We believe in this breed. Breeding them to preserve them will be easy. Protecting them should come second nature to us. Like children or beloved pets, we will protect them.  We believe in the qualities that make the kindly Shetland what it is. We are fierce protectors of them and will stand firm against those who say otherwise. We have a vision, we have a Standard to uphold. And we have each other to help support us when we are down, and to celebrate when things are good.


Friday, April 1, 2016

Lambs so far

its been a rainy and windy week but i'll list so far what we have had as of 6am this morning.

Duke x Heylor (whistlstop ewe) had a knock out mioget ram

Duke x WP Neap had a moorit light badgerface ewe. she looks to be horned as well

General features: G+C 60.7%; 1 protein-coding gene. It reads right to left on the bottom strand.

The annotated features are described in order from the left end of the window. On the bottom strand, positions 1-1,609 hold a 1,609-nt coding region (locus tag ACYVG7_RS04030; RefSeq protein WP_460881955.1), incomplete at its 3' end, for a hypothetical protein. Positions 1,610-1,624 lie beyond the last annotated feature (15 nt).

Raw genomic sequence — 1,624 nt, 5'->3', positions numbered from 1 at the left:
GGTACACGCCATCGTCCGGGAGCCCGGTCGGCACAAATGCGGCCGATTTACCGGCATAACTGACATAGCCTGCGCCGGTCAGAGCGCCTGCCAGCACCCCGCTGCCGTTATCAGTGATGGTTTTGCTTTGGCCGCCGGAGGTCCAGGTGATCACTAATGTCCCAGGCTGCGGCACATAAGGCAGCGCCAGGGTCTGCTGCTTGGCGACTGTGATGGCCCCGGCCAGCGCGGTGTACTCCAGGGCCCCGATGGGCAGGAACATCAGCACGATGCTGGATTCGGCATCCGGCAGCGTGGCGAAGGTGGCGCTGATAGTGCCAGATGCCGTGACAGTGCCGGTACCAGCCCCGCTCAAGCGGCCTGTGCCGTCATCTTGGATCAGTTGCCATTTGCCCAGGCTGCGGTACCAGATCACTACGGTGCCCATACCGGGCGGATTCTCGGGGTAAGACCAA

Elite x PS23 Irene - twin rams. a black krunet and a black light badgerface krunet

Duke x Lancien Matilda - Double Ag gray krunet ram and a musket ewe lamb

Duke x WP Lydia - gray katmoget ewe lamb

Sommarang Luca (gulmoget) x UTS Sateen - moorit gulmoget ram and a fawn katmoget ram

Sommarang Luca x WP Bivina - moorit ram

WhitePine Loki (white) x WP Noss - white ewe

so that's 12 with another couple dozen ewes to lamb at any point. Hoping when i get home today there will be more!


Tuesday, March 29, 2016

Lancien Matilda lambs

A beautiful musket ewe lamb and a double Ag gray ram. Both have head spotting. Look at that FLEECE! they are also put together extremely well!

Friday, March 25, 2016

first two lambs born for 2016

The first two lambs at the new farm have been born!

Both lambs are sired by UnderTheSon Duke Cardiff (who has a new home in Iowa!)

The ram lamb is actually mioget (and horned) and is out of Whistlestop 1241 (0525/Heylor). He is lovely.